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From: Callie (76.4.100.52)
Subject:         Everything Ellie said and
Date: August 27, 2009 at 3:36 pm PST

In Reply to: it may sound counterintuitive but posted by ellie on August 27, 2009 at 9:58 am:

Like with kids -- it is **always** easier to change a No to a Yes than the other way around.

Give him boundaries. But TEACH them. Talk to him -- a really good exercise is simply walk him on leash (on a short leash at first) around the boundaries of your property or around your neighborhood -- show him what is what and what is where. Let your neighbors meet him and give him NAMES.

This way on Tuesday when Mrs. Jones clatters out at 7:30 >m. to take her trash to the road and you say "It's ok -- that's JUST Mrs. Jones!" then he knows YOU know and he's reassured.

Try this the first night (and do you know if they have ever done ANY obedience training with im?)

Get a few treats -- something IRRESISTIBEL (like slices of hot dog or bits of steak, cheese, or something you think/know he really likes).

Have him in front of you while you sit on a chair =- and you be relaxed. Have a treat in each hand (in your closed fist) with your fists resting on your knees.

Then in just a calm, non-excited voice say his name. The *instant* his eyes flick to you shove the treat at his mouth and tell him he's grand. Wait another few moments and then again speak his name calmly and quietly. Again, as SOON as his eyes flick to you give the treat.

You want him to think HIS name on your lips is THE best thing ever!!

Expand that -- carry a few tidbits with you over the coming days ... and just clear out of the blue, for NO reason at all, speak his name. And as soon as he looks at you toss it to him.

Other times just plain speak his name and tell him he's AWESOME just because he looked at you. If he comes to you give him a chest rub and just love on him for the sheer moment of it.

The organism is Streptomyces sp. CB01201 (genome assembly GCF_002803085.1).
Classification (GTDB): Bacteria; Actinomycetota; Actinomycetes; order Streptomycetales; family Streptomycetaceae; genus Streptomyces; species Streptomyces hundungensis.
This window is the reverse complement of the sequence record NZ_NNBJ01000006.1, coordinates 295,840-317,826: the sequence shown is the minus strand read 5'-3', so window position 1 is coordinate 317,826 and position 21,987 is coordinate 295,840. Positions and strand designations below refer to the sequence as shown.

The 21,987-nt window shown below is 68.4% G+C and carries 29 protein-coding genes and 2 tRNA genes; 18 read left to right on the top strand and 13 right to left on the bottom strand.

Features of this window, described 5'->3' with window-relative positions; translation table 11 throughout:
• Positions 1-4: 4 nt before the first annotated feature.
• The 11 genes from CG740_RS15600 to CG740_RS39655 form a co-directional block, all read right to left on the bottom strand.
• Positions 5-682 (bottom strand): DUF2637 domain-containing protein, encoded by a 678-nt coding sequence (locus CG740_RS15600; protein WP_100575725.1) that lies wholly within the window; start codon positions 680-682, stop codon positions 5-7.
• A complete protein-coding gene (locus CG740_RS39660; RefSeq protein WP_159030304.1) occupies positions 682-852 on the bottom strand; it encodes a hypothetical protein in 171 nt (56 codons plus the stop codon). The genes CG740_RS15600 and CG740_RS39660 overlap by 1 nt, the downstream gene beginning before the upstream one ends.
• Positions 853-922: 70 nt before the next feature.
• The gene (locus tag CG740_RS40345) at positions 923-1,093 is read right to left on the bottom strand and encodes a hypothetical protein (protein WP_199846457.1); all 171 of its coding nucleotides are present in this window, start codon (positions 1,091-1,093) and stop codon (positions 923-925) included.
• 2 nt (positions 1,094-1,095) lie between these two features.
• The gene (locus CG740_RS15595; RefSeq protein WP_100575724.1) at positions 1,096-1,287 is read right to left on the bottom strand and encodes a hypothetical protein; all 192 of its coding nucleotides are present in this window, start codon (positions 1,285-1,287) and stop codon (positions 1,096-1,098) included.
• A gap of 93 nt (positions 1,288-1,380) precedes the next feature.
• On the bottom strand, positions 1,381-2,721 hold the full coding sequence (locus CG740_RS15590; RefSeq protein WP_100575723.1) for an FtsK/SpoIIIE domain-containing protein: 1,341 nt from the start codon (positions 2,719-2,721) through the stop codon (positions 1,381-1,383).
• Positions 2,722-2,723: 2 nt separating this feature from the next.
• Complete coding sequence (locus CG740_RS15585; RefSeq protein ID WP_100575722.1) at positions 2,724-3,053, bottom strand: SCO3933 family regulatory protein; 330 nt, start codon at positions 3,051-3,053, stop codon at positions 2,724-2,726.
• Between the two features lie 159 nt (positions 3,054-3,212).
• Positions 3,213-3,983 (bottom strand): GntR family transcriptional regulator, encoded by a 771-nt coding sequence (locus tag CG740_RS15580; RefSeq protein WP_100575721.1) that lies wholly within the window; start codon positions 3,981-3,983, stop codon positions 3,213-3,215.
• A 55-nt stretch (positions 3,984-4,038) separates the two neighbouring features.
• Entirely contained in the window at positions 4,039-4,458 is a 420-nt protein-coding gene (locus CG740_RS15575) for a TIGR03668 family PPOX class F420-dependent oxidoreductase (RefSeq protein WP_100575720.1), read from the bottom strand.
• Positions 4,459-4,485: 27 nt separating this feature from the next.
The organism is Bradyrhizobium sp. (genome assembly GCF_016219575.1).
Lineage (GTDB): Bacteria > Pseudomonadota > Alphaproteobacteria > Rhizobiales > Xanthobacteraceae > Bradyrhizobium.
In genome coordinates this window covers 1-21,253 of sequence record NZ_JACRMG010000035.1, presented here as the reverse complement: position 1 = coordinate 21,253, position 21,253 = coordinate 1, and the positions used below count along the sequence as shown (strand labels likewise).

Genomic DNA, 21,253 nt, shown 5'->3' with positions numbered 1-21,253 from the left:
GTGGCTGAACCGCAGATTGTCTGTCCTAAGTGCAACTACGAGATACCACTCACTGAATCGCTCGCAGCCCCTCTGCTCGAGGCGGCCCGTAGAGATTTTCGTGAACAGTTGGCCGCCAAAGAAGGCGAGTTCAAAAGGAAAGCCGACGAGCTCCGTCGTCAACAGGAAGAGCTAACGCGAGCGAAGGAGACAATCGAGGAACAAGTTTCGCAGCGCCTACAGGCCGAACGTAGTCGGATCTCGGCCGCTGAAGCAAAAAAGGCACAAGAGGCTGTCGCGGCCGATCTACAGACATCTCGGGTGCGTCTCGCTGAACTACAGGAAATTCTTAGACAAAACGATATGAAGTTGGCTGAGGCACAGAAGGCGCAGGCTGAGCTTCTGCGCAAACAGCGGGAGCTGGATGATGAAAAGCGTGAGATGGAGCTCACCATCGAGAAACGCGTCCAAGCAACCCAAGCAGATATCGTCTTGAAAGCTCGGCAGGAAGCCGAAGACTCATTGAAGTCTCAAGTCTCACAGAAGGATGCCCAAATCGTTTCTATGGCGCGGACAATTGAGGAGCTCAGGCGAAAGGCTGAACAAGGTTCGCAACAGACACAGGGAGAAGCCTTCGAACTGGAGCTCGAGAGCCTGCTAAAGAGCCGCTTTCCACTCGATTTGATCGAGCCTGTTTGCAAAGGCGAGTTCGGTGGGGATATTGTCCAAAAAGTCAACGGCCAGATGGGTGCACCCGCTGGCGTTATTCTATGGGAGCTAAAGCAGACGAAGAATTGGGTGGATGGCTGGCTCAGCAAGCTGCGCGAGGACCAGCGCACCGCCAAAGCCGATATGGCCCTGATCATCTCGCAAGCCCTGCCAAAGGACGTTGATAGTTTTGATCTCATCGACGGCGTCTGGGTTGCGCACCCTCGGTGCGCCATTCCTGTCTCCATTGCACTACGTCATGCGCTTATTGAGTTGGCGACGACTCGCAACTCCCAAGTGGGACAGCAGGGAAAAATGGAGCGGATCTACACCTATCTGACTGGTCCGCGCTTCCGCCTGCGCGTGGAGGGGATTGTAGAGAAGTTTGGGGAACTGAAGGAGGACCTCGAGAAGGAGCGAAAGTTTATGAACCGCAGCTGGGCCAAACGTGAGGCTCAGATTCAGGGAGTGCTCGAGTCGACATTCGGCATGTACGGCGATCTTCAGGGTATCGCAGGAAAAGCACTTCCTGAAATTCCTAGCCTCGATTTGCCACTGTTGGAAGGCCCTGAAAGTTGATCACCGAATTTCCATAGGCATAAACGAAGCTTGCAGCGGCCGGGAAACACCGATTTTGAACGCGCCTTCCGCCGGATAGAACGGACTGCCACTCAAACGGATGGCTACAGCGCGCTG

It would be truly stellar if you took him to an obedience class (preferably not something at a pet store -- those get noisey and usually aren't very good). If there are two adult humans (or more of you - kids or adults) it's GREAT to have more than one person attend a class so the dog gets used to being handled by all of you.

Nothing in life IS free -- she's absolutely right. Just remember that bonding thru praise truly works. I have seen dogs who have begun to think that "NO" is their name. Because most everything said to them begins and ends with "no".

These may be friends of yours but unforuntately they've not done some things right or they wouldn't need to take this step. Dogs and kids should never be mutually exclusive if handled properly -- so you will have some re-training to do in any event.

And likely? He may have been the center of arguments -- so his self esteem is likely not wonderful -- so anything you can do to expose him to new stuff is great.

When you are on leash with him -- show him things.
"Wow -- LOOK at those steps at the library!! Let's go check them out!!" And you take him over on leash and just go up and down steps.

Why? Because they are THERE.

See laundry flapping in the wind over at Mrs. Jones?? Go show it to him -- don't let him just bark at it. Call her if you can and say "my new dog is confused about your laundry -- could I impose on you to meet me at your back gate and show him it's nothing lethal? Can I bring a treat for him to take from you??"

If it squeaks, makes noise, flaps, rolls or is any sort of a surprise DEBUNK it. The time you take to show him things will increase his confidence and it will make him see you as the Alpha who knows ALL!!!

Good luck and have fun!!


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